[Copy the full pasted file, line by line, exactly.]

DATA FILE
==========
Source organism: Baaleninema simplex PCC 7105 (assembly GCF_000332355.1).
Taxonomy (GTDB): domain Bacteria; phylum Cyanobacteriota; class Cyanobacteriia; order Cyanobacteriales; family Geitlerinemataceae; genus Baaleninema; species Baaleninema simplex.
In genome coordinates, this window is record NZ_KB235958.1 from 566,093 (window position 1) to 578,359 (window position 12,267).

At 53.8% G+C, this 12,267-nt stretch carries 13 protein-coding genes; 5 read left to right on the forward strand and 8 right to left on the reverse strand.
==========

Source organism: Baaleninema simplex PCC 7105 (assembly GCF_000332355.1).
Taxonomy (GTDB): domain Bacteria; phylum Cyanobacteriota; class Cyanobacteriia; order Cyanobacteriales; family Geitlerinemataceae; genus Baaleninema; species Baaleninema simplex.
In genome coordinates, this window is record NZ_KB235958.1 from 566,093 (window position 1) to 578,359 (window position 12,267).

At 53.8% G+C, this 12,267-nt stretch carries 13 protein-coding genes; 5 read left to right on the forward strand and 8 right to left on the reverse strand.